I received an e-mail the other day from someone asking me how I became an e-learning developer. It made me smile, because I didn’t think I had actually become one yet.
This person had seen my portfolio on my website and liked a few of the examples. As it turns out, her story was quite similar to mine. Looking to build a “second career” in the e-learning field, she was seeking advice as to how to get started. I happily told her about the Articulate E-Learning Heroes community, since that is where it all began for me.
E-Learning Heroes has everything you need to create a career as an e-learning developer. I’d love to share some of the lessons I’ve learned along the way for people who are considering this path.
How I Got Started
Becoming an e-learning developer is a process where you are constantly acquiring new skills, learning from others, and sharing what you’ve learned. It all began for me back in 2011, when I was in a transitory phase in my career. I had worked for 20 years in scientific administration and was eager to move on to a challenge that combined my two main interests: education and technology. E-learning, I decided, was the perfect fit.
I was also at that magical age (over 40) where, for some reason, employers are not exactly lining up to recruit you. I decided I wanted to create and develop something that was mine. I knew I had the talent and ambition to do it, and I knew exactly what I wanted to accomplish. Of course, since I still had to eat, I kept my full-time job and spent my free time in the evenings and on weekends developing my e-learning skills.
My first question was, of course, the same one this person asked me: Where do you begin?
Getting Started with Storyline
Fortunately for me, Articulate Storyline was released just as I was getting started, so I decided to give it a go. Since software alone is never enough, the folks at Articulate also provided an amazing resource-based website, E-Learning Heroes, to go along with it. I was off and running. As I was reviewing the tutorials, tips, blog posts, and downloads on E-Learning Heroes, I remember being grateful that these were available to everyone, not just to those who had purchased the software.
Getting to Know the Community
These resources helped me get started, but the real clincher was the community engagement on E-Learning Heroes. A few years ago, David Anderson started the weekly E-Learning Challenges. Once a week, David posts a challenge to encourage everyone to try out a particular feature, experiment with a new approach, or work on their design skills.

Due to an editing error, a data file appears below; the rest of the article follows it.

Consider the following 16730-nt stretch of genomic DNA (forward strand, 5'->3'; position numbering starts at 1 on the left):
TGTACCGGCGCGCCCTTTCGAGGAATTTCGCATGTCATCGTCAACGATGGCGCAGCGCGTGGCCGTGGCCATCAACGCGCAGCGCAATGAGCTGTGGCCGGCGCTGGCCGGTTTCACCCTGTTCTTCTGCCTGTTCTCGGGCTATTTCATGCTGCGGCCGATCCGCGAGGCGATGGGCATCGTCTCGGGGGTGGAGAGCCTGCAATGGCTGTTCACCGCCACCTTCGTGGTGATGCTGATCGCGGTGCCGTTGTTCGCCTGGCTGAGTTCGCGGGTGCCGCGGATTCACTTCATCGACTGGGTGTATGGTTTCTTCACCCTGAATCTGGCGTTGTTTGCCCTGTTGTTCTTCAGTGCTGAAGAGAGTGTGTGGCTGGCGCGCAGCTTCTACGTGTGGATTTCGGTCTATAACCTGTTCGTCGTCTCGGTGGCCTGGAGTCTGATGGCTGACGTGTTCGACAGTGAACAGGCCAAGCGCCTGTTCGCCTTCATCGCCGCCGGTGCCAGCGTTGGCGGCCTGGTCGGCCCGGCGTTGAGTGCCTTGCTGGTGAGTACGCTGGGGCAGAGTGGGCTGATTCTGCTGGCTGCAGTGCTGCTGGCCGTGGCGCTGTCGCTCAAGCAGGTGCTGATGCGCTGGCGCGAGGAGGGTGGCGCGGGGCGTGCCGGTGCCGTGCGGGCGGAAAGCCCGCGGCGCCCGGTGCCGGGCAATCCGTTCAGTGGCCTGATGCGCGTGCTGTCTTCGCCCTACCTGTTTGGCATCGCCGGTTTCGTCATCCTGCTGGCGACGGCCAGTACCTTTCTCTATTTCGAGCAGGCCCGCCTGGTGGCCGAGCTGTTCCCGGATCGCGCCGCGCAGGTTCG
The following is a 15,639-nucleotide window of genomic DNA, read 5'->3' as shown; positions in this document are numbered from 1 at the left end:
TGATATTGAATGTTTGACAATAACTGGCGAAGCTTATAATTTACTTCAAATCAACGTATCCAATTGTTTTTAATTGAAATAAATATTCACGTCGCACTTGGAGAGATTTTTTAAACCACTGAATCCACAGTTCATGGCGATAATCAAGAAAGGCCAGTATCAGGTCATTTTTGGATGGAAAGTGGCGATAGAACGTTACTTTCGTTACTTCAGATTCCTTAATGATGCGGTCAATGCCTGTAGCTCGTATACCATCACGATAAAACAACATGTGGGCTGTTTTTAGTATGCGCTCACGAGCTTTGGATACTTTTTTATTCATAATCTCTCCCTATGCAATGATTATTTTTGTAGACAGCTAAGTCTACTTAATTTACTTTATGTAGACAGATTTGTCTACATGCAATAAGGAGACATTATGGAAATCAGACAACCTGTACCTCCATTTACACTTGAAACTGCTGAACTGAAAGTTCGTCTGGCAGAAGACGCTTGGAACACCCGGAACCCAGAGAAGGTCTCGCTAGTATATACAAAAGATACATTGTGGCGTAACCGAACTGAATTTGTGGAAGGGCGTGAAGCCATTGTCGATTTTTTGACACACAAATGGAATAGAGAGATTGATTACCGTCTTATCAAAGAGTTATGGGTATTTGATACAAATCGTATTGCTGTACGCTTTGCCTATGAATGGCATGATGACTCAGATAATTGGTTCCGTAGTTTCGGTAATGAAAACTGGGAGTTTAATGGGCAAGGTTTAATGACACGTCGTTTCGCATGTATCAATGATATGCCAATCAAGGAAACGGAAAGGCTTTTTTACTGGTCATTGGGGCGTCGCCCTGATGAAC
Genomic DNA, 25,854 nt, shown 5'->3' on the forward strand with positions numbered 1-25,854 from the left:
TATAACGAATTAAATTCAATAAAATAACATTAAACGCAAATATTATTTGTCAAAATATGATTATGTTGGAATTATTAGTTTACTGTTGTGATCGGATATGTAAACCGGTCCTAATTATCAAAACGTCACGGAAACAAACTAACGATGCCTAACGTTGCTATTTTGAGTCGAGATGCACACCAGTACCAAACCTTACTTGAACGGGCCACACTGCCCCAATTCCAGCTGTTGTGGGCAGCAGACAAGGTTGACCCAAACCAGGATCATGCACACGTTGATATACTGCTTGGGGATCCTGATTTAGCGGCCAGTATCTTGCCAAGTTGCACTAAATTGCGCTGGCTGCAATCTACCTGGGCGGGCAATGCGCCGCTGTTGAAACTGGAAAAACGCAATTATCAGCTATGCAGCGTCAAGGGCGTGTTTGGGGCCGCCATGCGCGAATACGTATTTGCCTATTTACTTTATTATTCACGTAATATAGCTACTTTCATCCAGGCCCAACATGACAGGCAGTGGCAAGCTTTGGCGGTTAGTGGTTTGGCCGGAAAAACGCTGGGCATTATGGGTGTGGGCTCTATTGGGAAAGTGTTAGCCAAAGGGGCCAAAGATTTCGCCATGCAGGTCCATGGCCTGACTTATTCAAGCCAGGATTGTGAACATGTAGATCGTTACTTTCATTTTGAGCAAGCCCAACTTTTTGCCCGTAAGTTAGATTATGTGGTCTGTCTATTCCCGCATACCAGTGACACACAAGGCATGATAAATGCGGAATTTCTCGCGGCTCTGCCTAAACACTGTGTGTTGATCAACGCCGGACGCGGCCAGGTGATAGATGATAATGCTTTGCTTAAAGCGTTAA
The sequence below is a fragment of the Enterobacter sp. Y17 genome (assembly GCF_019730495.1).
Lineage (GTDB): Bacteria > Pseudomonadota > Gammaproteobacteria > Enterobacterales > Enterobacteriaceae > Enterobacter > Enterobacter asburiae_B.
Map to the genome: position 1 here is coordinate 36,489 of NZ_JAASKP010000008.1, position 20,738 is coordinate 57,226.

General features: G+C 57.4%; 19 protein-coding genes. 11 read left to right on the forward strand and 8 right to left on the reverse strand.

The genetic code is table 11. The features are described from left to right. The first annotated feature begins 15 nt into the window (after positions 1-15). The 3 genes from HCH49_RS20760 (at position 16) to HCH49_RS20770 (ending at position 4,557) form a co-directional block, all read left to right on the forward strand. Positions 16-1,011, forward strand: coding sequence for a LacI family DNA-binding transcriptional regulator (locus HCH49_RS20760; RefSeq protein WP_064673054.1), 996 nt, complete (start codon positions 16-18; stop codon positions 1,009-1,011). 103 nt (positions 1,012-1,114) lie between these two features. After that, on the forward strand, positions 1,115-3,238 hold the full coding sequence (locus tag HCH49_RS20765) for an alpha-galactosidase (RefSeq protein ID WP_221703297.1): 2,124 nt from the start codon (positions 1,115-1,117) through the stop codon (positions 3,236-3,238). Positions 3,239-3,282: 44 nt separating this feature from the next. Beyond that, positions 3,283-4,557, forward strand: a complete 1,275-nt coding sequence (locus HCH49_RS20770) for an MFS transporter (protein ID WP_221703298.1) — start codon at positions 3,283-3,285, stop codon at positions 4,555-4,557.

Those who wish to participate can upload a link to their work. Others in the community then share their comments, praise, suggestions for possible improvement, etc. Participants immediately feel that they’re part of the community and are connected to a worldwide group of users. Some are beginners, others advanced, but everyone is welcome. It is not a contest and there is no evaluation. At the end of the week, David posts a recap of all the week’s entries, and Articulate actively promotes people’s work via social media.
Don't Be Shy
Some people might be a bit hesitant to “jump into” the challenges. They might worry that their skills aren’t advanced enough to measure up with the others. I felt the same way. The first challenge I contributed to was #52 - Interactive Sliders. I remember the thrill I felt when I saw the screenshot of my work in the recap. When I took part in subsequent challenges, I found myself constantly checking back to see if anyone had commented. They did. And I looked at and commented on their work too. I was hooked!
After completing several of the challenges, I suddenly realized that my portfolio was quickly growing. I would not have a portfolio today if it hadn’t been for the E-Learning Challenges. They gave me the springboard to jump in and see how far I could swim. Participating in the E-Learning Heroes community is like having friends cheer you on from the bleachers as you try to swim across the pool.
You Don't Have to Be an Expert
We tend to think that since we are beginners in the e-learning field, we don’t have any advice to offer others. However, for those who are just starting out, we ARE the experts. All you can do is share your own story and experiences in the hope that it might help someone. I encourage everyone to jump into the weekly challenges, whether you submit an example or just get your feet wet with a few comments.
The E-Learning Challenges can help you build and expand your portfolio, whether you’re looking for work, developing a freelance business, or searching for ideas to incorporate in your current job. I promise, you’ll love it. I hope to see you there soon!